Surreal and scary sums up Donald Trump and if he's elected on 8th November it will be the most shocking event of modern times. Whatever we may personally feel about Trump he remains a top box office draw. The stuff that comes out of his mouth is appalling and vile at times, Trump has made it ok to be sexist, racist, Islamophobic, xenophobic and the rest. But it's far from ok. Journalists in national papers express their fears if Trump were elected. The implausibility of it happening suggests that it could because these are the times we are living in - politically fluid and unpredictable. In the UK, Brexit was unthinkable and widely hailed as economic suicide, but that did not deter the Leavers. They'd had enough, they wanted to be heard and counted. Now here we are grappling with the consequences, with our falling pound and all the other dire economic predictions that could ensue. Similarly perhaps all this scaremongering will not deter people voting for Trump. Wide swathes of the US electorate want to see radical change and that requires an outsider with a vision - Trump is the man who can instigate change in his supporters' eyes.
Initially written off as a political buffoon, we can no longer dismiss him, although the way he points his finger during debating is very vexing. We remember his speeches and his views not because of his political astuteness, but for their rankness. Trump sticks in our heads for all the wrong reasons. Clinton doesn't have the same charisma, she's a seasoned politician, part of the establishment - nothing new. And in the eyes of many tarnished because of her past mistakes, case in point using a private email account for official communications rather than a government one.
In a stupor these last weeks, I have actually been trying not to think of the impending US elections. I thought George. W. Bush was dire but Trump, well he's in another category. Then there are people who would rather vote for him than Hillary Clinton. When it comes to Clinton is known devil better than unknown devil? Whatever her flaws and political errors, she has experience, she's intelligent, she's passionate about gender inequality, she's a woman - out of the two she is the better candidate - right?
If Trump is elected, we can only imagine what he would do. Banning entry of all Muslims, clamping down on immigrants, building his infamous wall between the border of the US and Mexico (although that seems improbable), and forging closer relations with Putin - another political canon ball. Race riots are predicted in those areas already segregated and fraught with tension. And with the Republicans in control of the Senate and Congress, many of his odious ideas might actually see the light of day. Imagine the bile that will come out of his mouth which the world will have to endure. Trump is a joke, but he's a dangerous one.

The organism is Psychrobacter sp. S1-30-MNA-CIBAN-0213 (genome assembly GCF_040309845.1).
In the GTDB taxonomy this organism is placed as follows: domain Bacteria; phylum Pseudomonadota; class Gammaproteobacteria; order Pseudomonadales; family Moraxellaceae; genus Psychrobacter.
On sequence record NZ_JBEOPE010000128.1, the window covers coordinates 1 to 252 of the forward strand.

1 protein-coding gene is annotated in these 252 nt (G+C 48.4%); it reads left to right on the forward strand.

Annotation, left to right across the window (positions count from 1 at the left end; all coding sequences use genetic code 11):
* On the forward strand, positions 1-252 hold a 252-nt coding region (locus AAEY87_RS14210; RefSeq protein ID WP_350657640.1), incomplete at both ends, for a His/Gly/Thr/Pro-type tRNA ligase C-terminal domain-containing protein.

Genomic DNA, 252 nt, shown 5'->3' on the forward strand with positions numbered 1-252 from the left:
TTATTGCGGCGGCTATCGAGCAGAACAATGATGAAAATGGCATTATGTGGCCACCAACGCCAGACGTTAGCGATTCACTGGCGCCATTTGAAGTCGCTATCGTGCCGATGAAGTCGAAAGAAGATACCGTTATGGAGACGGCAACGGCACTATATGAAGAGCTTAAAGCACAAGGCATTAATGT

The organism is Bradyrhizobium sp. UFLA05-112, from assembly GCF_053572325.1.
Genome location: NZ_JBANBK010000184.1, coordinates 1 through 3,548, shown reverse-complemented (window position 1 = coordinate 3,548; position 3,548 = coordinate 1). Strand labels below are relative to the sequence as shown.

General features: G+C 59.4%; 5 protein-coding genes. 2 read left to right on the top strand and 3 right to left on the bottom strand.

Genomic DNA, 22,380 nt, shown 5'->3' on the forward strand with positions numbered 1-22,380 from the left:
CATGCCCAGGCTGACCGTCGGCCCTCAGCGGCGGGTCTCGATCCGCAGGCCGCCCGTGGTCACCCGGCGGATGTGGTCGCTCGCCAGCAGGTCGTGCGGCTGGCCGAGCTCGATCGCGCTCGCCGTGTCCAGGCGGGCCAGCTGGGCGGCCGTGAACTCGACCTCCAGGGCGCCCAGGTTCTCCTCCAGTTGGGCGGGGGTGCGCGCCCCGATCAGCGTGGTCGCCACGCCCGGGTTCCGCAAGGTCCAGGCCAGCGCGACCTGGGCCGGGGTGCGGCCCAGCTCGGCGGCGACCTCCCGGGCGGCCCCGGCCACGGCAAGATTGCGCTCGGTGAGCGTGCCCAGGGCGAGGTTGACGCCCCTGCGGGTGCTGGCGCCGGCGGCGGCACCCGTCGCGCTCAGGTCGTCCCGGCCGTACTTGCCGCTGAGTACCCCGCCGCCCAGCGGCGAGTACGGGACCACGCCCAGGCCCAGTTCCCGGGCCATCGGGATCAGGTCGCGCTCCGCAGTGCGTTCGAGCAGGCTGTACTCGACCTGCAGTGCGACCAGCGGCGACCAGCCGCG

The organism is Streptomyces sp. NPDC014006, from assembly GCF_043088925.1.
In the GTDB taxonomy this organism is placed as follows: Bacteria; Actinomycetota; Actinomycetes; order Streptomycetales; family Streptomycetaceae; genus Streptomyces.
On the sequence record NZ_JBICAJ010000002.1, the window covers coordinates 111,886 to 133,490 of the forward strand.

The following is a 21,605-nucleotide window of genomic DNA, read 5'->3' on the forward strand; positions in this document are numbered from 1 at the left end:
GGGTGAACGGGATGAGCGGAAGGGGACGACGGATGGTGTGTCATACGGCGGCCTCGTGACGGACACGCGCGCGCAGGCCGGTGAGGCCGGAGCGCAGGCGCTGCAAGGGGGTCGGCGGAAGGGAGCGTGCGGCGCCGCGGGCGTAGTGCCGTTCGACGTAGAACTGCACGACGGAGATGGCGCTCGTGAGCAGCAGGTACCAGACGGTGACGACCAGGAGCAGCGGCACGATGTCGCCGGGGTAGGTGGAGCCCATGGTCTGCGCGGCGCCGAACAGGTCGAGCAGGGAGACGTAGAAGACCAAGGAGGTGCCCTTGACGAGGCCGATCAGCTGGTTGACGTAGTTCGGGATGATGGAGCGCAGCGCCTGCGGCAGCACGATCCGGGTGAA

And even if he loses he might contest the results, he's already said the elections are rigged and there are those that believe him.
Trump has promised a lot of things, he taps into fear and the growing inequity in the US, but the deepening divide within communities racially and economically is not just a US problem. Europe is facing similar issues. London and Paris epitomise the heterogeneous mix of different cultures, but ghettos exist where communities stick to their own and we see cultural juxtapositions and parallel lives emerging. In other cities and states it is even worse. How do you tackle this cultural and racial divide? Can you? Where do you even start?
The issue of immigrants and Muslims is at the fore of Trump's campaign, immigration made the US what it is today, but under him we will see the doors closing and the US looking inwards? Will minorities be more vulnerable to racist attacks and discrimination under his premiership - most certainly?
Drawing on paper featured in Avenues, 2007, Arts Council
Even though Hilary Clinton annihilated him during the seminal debates he still has a chance? Never has a campaign been so polarising - both of the candidates reviled and adored roughly equally. I never thought Brexit would happen, but it did. If Trump is elected we could see an exodus leaving the US. The Nobel Prize winning Nigerian writer Wole Soyinka, a scholar resident at New York University, said if Trump won he would tear up his green card and go.
Trump was tape-recorded boasting about what he later described as 'locker room' antics. Trump shrugged off the allegations of sexual assault claims and so did his supporters. Is this the sort of man people want as US President?
Then there are the communities that have been left to rot and sink into perpetual joblessness and poverty in West Virginia and Mississippi. Is Trump going to come in and wave a magic wand and make everything shiny and prosperous like in Maryland? Neighbourhoods cleaned up, the riff raff sent on their way, old industries resurrected and the US made great again? Similar arguments were touted during the Brexit campaign, all the money promised to the NHS, for example, if we opted out - well it wasn't true, if anything future prospects in the UK look worse.
This idea of somehow recreating the glory days of the past is facile. The past is just that. It's gone, over, present day USA and the UK are not one complexion. Both countries are fractured; both face significant economic and socio political challenges especially when it comes to issues of race and religion. There is no quick fix, Trump's rhetoric might appeal to the lowest common denominator, but his policies are hollow and will cement divisions, encourage the consolidation of Far-right politics, disrupt social cohesion and destabilise global hegemony. What happens on 8th November will impact on our global future - let's hope the US electorate think carefully before casting their vote.Suggest a correction